Three fine illustrations, in short, of how to succeed in business. And just in case someone is all ready to protest about the difference between the straight and the crooked, let him pause a moment. Is there all that difference? The shoddy goods and poor workmanship, the slick advertising and the glib sales talk, the tax evasion and the expense accounts, the cut-throat competition and the take-over bids, the short weight and the wrong change, the cartel and the monopoly, the "loss leader" and the big, plain foot in the door—what is so respectable about all these?

And what is so respectable about the greatest fraud of all the exploitation of the many by the few?

Oil under the sea

The scramble for oil now goes on under the water as well as over the land. The big companies vie with each other to explore the sea bed in more than a dozen parts of the world and are actively prospecting for more.

As long ago as 1937 the Americans were drawing up oil from the Louisiana seaboard, though the amounts were small. But within the last few years, offshore output has gone up considerably and the search has spread to California and Alaska, Mexico and Venezuela, the Middle East and Egypt, West Africa, the Mediterranean, and now the North Sea. Spurred on by the recent huge natural gas find in Holland, British, Dutch and German interests are already struggling hard for concessions. The French and Belgians are showing similar concern for their own coastal areas.

Why such a sudden, spurt of interest in the oil under the sea? First, because the need for more and more oil is unceasing (reserves in 1939 were estimated at 40 years’ supply, today they are reckoned at' 30). Second, because even if this were not the case, no oil company can afford to let its rivals steal a march on it—this is a law of capitalism stark and simple.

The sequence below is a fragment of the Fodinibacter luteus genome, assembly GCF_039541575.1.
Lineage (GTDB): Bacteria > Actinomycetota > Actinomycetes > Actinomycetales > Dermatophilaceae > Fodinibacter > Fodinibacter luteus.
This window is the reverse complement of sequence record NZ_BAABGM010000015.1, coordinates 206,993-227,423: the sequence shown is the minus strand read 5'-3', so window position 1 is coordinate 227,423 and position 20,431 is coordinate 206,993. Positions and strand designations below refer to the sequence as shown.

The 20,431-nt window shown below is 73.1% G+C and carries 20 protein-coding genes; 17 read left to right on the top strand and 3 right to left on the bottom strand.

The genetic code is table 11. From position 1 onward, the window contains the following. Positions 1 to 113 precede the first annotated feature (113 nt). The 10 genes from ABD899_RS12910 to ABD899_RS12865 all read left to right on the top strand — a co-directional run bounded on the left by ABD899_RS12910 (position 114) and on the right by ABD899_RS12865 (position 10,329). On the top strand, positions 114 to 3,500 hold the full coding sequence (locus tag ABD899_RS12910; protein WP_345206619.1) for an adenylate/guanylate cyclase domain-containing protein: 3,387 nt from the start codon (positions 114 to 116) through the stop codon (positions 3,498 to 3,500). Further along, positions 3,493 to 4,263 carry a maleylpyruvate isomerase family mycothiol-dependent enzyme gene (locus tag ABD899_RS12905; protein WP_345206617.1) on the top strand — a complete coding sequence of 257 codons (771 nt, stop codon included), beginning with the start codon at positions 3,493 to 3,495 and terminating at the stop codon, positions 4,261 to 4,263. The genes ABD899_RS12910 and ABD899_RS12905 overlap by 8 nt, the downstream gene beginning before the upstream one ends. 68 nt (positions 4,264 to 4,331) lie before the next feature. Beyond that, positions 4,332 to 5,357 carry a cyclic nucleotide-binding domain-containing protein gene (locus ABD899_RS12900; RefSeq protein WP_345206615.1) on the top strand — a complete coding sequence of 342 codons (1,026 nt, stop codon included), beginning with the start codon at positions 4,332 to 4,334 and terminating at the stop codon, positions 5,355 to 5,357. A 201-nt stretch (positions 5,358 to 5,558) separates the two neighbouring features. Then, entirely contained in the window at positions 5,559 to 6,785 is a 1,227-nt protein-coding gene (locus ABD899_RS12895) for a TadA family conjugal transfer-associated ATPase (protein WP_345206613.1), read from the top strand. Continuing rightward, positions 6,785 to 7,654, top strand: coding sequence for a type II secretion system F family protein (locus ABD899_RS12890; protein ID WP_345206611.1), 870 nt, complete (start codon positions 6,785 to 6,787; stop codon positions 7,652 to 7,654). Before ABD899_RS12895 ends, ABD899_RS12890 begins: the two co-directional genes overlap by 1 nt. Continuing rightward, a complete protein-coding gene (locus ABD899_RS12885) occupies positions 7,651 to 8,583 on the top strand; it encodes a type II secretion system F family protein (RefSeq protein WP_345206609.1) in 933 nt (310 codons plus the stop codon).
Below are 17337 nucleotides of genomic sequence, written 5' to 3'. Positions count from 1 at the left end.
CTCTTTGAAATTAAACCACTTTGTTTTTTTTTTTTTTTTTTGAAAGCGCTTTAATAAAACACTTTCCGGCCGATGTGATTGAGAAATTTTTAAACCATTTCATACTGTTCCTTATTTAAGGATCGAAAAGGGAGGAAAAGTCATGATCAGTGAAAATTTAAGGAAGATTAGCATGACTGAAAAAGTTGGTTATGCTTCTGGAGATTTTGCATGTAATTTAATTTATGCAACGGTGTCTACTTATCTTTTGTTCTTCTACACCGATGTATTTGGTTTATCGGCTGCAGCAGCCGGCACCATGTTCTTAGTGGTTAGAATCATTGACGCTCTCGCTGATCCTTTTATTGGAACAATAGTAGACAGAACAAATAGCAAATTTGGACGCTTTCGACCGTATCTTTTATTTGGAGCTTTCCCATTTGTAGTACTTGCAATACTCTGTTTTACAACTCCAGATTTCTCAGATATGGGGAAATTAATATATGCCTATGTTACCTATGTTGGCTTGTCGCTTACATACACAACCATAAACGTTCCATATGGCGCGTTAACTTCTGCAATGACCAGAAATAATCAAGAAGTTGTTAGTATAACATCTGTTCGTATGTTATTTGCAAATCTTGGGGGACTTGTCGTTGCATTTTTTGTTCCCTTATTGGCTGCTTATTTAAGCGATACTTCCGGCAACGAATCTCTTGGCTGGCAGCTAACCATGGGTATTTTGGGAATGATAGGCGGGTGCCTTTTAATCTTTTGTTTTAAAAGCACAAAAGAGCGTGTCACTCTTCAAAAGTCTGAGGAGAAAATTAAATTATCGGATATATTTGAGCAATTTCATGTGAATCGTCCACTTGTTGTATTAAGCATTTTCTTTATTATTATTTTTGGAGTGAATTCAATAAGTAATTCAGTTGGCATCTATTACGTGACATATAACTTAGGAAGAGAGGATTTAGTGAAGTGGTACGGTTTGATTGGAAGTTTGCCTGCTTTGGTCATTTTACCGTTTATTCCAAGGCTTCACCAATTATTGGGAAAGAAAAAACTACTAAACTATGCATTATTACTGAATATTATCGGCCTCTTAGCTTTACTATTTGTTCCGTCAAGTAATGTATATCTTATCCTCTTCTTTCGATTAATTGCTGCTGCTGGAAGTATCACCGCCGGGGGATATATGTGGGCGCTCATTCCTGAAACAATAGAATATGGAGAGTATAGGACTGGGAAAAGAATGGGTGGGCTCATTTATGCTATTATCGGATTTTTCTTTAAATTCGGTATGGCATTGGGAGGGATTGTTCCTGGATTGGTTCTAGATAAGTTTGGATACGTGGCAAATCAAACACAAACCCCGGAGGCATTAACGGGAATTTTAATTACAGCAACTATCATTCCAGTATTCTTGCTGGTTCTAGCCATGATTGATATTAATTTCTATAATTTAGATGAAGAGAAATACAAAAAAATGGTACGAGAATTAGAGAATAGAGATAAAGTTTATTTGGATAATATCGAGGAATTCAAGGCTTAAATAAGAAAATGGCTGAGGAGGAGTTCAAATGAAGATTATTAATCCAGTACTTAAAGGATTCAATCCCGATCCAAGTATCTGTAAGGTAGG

The chances of finding oil under the sea are good, especially when the prospective deposits lie close to oil-bearing land areas. But the expense gives the oil companies the shivers—it is between three and nine times as costly as land prospecting and, of course, the question of coastal water limits immediately becomes an added problem. 21 countries have already signed the proposed Geneva convention on these and Germany, which has hitherto had nothing to do with it, has suddenly decided it might be a good idea to sign it after all. The convention proposes to calculate the national limit as far out as the 100 fathom line and this could cause enormous trouble since in some parts of the world the sea bottom is fairly shallow for many miles; the Straits of Dover, for example, are nowhere near this depth so that both France and Britain could technically lay claim to the entire width of the strait.